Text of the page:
I’ve always though that the prices in Apple’s iTunes store were pretty reasonable - okay you don’t get a physical copy of the song or album you are buying but then you normally pay a bit less too so what’s to complain about?

Unlike other music retailers they don’t have sales which means that at the moment you are probably better off buying some albums in the shops as Amazon have them for as low as just a couple of pounds.

The major plus point for iTunes though is that you can purchase songs on their own - how often have you bought an album after having only heard one song, only to find the rest are rubbish?

Looking at the UK iTunes Store in isolation it all seems okay to me then, but if you compare it to other Stores it seems we may be getting taken for a ride pricewise.

Obviously the exchange rate between currencies varies on a day by day basis, so it would be impossible to expect every country to have the same price for songs but apparently Apple are being pressurised to at least try to have some parity on pricing within the Europe region.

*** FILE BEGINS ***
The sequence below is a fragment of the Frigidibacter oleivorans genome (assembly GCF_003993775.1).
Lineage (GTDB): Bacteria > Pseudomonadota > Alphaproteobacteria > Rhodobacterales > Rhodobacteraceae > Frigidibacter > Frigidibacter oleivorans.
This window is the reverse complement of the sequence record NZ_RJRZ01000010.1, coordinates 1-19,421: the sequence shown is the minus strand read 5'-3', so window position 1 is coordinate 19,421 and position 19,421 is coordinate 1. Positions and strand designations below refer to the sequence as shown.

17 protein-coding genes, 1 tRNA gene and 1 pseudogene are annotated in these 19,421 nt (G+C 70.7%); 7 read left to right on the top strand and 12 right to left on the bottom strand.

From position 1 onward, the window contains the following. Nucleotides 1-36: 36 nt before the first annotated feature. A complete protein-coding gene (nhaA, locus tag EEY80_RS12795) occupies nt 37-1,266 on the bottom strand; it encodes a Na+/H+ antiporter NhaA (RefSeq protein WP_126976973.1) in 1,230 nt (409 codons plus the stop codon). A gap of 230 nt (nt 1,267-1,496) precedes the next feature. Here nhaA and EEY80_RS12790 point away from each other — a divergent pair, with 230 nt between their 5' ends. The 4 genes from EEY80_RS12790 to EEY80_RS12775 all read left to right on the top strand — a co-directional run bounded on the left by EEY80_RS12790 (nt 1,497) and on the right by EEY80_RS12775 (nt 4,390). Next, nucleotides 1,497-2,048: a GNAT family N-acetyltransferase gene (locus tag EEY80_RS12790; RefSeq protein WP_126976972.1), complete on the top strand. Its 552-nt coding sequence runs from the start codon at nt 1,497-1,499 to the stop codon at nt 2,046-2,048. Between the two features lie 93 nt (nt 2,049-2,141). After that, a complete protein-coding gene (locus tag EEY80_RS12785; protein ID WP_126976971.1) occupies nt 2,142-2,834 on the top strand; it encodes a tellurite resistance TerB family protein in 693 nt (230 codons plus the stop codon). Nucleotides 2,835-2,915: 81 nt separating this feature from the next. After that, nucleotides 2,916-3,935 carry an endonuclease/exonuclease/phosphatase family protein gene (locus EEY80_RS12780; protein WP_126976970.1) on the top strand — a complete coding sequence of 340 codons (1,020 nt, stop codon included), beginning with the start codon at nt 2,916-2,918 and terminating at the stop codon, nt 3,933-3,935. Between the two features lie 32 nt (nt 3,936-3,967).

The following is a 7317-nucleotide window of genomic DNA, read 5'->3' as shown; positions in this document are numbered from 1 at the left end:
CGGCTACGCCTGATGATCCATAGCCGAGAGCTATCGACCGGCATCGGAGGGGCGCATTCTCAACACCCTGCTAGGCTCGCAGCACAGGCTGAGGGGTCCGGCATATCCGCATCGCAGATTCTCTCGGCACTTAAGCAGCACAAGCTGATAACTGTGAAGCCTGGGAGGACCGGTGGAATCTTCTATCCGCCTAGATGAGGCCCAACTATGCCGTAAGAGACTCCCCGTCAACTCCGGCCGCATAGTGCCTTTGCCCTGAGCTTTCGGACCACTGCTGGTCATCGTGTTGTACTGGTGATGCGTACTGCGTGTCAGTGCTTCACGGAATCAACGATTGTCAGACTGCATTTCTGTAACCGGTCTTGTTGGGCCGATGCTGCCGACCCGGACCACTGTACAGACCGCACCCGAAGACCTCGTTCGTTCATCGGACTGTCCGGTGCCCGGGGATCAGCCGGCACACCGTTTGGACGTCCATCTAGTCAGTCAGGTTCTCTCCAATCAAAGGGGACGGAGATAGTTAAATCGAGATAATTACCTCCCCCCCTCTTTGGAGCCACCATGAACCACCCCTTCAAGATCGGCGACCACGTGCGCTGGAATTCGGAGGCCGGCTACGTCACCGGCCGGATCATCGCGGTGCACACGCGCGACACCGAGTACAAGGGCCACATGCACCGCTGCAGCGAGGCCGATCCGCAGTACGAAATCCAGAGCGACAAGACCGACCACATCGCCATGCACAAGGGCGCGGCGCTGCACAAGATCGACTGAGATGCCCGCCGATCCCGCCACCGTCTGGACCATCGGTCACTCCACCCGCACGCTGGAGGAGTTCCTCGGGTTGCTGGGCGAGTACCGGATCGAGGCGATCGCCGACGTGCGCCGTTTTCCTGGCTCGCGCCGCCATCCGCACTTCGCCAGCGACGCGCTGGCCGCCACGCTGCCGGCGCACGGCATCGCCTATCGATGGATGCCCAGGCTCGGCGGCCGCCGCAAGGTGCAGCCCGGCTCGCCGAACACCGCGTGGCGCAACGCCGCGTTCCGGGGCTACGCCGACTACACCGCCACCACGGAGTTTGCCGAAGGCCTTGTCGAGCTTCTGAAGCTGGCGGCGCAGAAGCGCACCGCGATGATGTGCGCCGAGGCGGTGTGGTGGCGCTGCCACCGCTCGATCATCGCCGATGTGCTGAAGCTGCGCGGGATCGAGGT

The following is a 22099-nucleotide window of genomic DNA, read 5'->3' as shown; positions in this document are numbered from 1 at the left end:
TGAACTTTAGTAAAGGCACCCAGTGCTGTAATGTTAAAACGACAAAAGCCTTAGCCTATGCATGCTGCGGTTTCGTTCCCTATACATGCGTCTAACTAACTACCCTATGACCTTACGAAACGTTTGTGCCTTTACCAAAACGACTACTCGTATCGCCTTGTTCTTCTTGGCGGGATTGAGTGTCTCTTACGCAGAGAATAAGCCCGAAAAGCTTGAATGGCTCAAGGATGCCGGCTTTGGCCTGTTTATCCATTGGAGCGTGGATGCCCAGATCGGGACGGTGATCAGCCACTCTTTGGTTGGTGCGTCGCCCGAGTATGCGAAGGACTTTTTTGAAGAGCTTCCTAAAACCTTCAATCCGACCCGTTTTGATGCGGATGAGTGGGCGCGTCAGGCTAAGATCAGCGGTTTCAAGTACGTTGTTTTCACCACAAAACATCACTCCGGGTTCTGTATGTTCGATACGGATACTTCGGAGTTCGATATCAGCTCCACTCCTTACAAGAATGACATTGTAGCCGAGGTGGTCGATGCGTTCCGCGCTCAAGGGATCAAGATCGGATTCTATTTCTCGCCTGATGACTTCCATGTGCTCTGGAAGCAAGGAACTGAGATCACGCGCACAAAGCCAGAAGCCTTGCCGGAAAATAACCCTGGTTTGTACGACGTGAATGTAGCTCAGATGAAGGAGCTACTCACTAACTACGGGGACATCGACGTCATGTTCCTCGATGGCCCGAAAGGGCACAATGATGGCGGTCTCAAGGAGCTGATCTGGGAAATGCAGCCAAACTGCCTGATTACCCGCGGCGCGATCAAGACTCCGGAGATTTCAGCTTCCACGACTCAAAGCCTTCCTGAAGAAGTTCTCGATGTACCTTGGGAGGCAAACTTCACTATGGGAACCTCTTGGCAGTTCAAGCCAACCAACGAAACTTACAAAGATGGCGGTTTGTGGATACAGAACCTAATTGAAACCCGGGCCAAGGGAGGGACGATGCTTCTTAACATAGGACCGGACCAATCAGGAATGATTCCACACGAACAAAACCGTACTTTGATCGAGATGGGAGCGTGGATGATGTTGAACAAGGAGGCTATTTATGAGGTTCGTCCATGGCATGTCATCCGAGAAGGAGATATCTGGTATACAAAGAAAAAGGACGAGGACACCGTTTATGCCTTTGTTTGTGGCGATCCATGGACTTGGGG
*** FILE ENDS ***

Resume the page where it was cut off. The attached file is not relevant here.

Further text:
Apple(R) today announced that within six months it will lower the prices it charges for music on its UK iTunes(R) Store to match the already standardised pricing on iTunes across Europe in Austria, Belgium, Denmark, Germany, Finland, France, Greece, Ireland, Italy, Luxembourg, Netherlands, Norway, Portugal, Sweden, Switzerland and Spain.

Apple insist that it’s not all down to them though, and that the music companies charge them more for selling their music in the UK so unless these companies don’t reduce their charges inline with the rest of Europe then Apple will have to consider droppnig their music from the iTunes Store.

Apple currently must pay some record labels more to distribute their music in the UK than it pays them to distribute the same music elsewhere in Europe. Apple will reconsider its continuing relationship in the UK with any record label that does not lower its wholesale prices in the UK to the pan-European level within six months.

“This is an important step towards a pan-European marketplace for music,” said Steve Jobs, Apple’s CEO. “We hope every major record label will take a pan-European view of pricing.”

Assuming that everything behind the scenes goes according to plan and we don’t end up with an iTunes Store with all the major music releases missing, it looks like we are in for a better and ultimately cheaper service - in the UK at least.